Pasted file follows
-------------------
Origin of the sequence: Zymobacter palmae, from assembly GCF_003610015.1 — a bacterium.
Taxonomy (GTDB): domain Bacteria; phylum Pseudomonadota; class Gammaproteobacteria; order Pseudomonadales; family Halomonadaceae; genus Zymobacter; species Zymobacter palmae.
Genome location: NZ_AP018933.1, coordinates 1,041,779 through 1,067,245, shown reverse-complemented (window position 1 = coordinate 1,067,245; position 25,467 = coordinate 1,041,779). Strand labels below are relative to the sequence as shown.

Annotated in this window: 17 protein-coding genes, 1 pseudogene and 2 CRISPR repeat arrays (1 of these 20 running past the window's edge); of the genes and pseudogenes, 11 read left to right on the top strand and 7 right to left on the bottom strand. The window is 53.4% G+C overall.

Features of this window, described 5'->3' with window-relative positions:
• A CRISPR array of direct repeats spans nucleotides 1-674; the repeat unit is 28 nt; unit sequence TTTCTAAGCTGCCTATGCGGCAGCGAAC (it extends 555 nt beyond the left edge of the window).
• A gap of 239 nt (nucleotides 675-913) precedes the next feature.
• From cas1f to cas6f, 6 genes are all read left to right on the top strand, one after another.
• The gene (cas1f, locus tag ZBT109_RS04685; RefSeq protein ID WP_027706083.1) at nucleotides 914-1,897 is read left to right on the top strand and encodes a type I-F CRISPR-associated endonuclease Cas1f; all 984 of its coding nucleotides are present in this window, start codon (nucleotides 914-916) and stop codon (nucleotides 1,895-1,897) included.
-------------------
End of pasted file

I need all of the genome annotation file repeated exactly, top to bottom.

Origin of the sequence: Zymobacter palmae, from assembly GCF_003610015.1 — a bacterium.
Taxonomy (GTDB): domain Bacteria; phylum Pseudomonadota; class Gammaproteobacteria; order Pseudomonadales; family Halomonadaceae; genus Zymobacter; species Zymobacter palmae.
Genome location: NZ_AP018933.1, coordinates 1,041,779 through 1,067,245, shown reverse-complemented (window position 1 = coordinate 1,067,245; position 25,467 = coordinate 1,041,779). Strand labels below are relative to the sequence as shown.

Annotated in this window: 17 protein-coding genes, 1 pseudogene and 2 CRISPR repeat arrays (1 of these 20 running past the window's edge); of the genes and pseudogenes, 11 read left to right on the top strand and 7 right to left on the bottom strand. The window is 53.4% G+C overall.

Features of this window, described 5'->3' with window-relative positions:
• A CRISPR array of direct repeats spans nucleotides 1-674; the repeat unit is 28 nt; unit sequence TTTCTAAGCTGCCTATGCGGCAGCGAAC (it extends 555 nt beyond the left edge of the window).
• A gap of 239 nt (nucleotides 675-913) precedes the next feature.
• From cas1f to cas6f, 6 genes are all read left to right on the top strand, one after another.
• The gene (cas1f, locus tag ZBT109_RS04685; RefSeq protein ID WP_027706083.1) at nucleotides 914-1,897 is read left to right on the top strand and encodes a type I-F CRISPR-associated endonuclease Cas1f; all 984 of its coding nucleotides are present in this window, start codon (nucleotides 914-916) and stop codon (nucleotides 1,895-1,897) included.